Monday, March 19, 2012

Minnesota Geology Monday - Anorthosite

Anorthosite is an intrusive igneous rock made up of more than 90% of the mineral plagioclase.  The minerals with Anorthosite crystallize at depth within Earth's crust.  Because Anorthosite contains such a small percentage of minerals that tend to oxidize, this rock is extremely resistant to forms of chemical weather.

The Anorthosite has been brought to the surface in several locations along the North Shore of Lake Superior by associated magmas and lavas of the Mid-Continent Rift 1,100 years ago as large blocks that formed at great depths in the crust.  As the magmas of the rift rose, they carried the blocks of Anorthosite upwards.  The contact of the Anorthosite and mafic lavas can be very distinct.

Near Carlton Peak, within the Temperance River State Park ( is an inactive Anorthosite quarry.  Rock quarried here were used for breakwaters at locations near the quarry.  The quarry has several distinct levels that were active in the past.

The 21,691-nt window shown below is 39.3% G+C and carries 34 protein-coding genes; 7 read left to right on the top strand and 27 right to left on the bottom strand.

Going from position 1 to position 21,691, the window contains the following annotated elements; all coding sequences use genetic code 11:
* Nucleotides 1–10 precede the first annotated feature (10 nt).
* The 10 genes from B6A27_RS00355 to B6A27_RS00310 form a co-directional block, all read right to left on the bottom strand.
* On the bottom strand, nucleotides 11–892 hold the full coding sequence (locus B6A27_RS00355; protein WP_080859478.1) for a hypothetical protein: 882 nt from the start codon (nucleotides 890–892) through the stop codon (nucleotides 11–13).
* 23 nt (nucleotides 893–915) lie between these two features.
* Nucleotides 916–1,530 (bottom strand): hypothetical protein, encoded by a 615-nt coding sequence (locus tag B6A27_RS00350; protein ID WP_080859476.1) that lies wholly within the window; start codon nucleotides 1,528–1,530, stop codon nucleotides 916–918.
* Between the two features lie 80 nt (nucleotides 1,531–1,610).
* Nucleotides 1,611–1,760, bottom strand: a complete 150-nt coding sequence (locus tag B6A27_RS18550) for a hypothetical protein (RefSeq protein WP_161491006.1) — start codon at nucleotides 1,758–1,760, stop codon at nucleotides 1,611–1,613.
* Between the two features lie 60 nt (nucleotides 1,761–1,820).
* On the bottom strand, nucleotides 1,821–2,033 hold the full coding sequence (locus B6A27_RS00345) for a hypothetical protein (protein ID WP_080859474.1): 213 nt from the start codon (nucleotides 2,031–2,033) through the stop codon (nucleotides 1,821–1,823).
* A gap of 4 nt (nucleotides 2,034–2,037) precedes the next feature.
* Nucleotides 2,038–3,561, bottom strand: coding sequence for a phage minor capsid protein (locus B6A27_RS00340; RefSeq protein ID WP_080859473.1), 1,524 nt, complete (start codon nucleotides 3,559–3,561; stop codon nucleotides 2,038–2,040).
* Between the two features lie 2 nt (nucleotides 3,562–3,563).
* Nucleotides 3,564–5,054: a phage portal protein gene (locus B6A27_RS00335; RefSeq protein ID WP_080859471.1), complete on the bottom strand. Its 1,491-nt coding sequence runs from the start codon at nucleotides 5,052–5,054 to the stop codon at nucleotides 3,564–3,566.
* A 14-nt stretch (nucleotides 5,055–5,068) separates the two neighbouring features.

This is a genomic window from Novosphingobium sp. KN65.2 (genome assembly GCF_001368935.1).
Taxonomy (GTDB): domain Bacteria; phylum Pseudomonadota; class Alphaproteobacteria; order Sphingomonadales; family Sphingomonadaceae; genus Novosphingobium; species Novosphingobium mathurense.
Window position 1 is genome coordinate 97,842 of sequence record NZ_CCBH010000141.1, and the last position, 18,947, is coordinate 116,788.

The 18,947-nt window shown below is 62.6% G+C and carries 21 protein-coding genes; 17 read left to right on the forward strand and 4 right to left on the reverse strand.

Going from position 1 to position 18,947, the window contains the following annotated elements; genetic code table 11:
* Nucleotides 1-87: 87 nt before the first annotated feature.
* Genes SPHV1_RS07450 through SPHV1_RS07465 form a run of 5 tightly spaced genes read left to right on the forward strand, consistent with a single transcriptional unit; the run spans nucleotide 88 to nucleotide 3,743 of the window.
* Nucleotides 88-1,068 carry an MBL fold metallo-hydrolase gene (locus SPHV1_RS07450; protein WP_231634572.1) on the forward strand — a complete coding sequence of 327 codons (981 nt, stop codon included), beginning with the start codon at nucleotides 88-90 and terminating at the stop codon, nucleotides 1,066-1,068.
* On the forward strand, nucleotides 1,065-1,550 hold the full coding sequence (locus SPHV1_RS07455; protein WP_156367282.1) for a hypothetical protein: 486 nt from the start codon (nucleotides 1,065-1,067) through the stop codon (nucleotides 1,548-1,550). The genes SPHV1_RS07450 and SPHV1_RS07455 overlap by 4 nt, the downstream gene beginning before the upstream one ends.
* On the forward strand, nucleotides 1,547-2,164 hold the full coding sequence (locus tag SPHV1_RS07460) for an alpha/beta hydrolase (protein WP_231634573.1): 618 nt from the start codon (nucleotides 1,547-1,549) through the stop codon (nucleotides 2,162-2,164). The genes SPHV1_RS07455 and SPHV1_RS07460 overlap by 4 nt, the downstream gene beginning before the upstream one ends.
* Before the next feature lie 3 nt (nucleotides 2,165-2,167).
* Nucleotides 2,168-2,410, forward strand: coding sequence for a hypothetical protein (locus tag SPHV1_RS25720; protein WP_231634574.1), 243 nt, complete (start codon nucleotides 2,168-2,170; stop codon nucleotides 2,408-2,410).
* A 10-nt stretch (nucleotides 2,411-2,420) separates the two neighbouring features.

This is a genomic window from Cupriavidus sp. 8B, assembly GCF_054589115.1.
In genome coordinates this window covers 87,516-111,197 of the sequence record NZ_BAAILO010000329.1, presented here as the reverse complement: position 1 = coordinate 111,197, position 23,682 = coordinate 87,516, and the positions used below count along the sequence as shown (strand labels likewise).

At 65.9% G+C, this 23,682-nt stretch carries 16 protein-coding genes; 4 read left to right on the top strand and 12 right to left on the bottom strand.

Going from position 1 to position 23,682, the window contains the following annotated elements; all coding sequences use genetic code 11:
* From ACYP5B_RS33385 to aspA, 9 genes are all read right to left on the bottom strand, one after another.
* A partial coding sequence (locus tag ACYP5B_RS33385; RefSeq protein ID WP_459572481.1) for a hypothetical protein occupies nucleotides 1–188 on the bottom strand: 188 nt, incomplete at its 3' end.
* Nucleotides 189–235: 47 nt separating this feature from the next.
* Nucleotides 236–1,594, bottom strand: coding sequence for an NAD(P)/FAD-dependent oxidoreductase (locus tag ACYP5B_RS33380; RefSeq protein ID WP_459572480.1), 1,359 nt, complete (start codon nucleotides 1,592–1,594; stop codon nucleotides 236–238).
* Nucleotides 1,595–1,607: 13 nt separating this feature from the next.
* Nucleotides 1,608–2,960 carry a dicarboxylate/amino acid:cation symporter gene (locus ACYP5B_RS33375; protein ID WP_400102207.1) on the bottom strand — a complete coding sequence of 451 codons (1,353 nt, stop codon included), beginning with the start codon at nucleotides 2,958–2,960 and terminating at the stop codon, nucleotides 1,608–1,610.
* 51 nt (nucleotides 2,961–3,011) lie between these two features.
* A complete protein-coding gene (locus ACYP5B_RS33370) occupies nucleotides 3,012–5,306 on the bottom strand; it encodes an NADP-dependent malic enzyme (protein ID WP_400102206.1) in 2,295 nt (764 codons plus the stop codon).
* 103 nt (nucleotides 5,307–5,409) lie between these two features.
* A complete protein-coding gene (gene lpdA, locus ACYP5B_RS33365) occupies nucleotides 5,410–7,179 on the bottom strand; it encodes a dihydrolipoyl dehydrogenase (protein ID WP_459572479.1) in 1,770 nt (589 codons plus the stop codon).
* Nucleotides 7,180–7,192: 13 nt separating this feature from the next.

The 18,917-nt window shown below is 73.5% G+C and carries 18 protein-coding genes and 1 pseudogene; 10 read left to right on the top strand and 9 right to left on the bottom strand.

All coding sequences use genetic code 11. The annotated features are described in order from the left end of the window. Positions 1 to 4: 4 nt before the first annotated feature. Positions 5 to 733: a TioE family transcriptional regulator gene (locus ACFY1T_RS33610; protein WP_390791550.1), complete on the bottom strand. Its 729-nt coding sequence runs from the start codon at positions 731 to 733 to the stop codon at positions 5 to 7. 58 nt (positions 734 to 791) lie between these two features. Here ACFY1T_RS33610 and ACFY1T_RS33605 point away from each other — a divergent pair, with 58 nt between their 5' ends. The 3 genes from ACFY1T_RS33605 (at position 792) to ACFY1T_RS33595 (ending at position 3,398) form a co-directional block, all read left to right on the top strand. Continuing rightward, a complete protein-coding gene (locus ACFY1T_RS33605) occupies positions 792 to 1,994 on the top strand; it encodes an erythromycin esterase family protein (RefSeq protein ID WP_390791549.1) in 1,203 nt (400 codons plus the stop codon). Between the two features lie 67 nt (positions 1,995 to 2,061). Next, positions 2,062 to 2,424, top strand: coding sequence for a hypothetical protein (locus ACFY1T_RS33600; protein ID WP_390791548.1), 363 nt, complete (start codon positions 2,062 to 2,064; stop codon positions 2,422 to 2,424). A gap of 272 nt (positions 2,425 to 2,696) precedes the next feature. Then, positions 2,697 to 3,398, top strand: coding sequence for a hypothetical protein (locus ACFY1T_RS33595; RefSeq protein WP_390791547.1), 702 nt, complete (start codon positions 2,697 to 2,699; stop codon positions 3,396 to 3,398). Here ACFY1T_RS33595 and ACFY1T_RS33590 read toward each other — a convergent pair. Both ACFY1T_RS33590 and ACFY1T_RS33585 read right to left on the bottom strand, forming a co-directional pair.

From the quarry or nearby Carlton Peak, views out over Lake Superior are fantastic on clear days.  Carlton Peak has an elevation of 1526 feet above sea level, this is 924 feet above the surface of Lake Superior.  To reach the quarry or parking area to Carlton Peak, you must drive a winding 1.5 mile un-improved gravel road inland from MN highway 61.

At all levels of the inactive quarry are large waste rock piles and the impressive vertical faces where rock material was removed.

Another location with a large block of Anorthosite is at Split Rock Lighthouse.  The lighthouse sits on one block of Anorthosite during the rifting event, more will come later on the geology of the rift and the Split Rock Lighthouse area.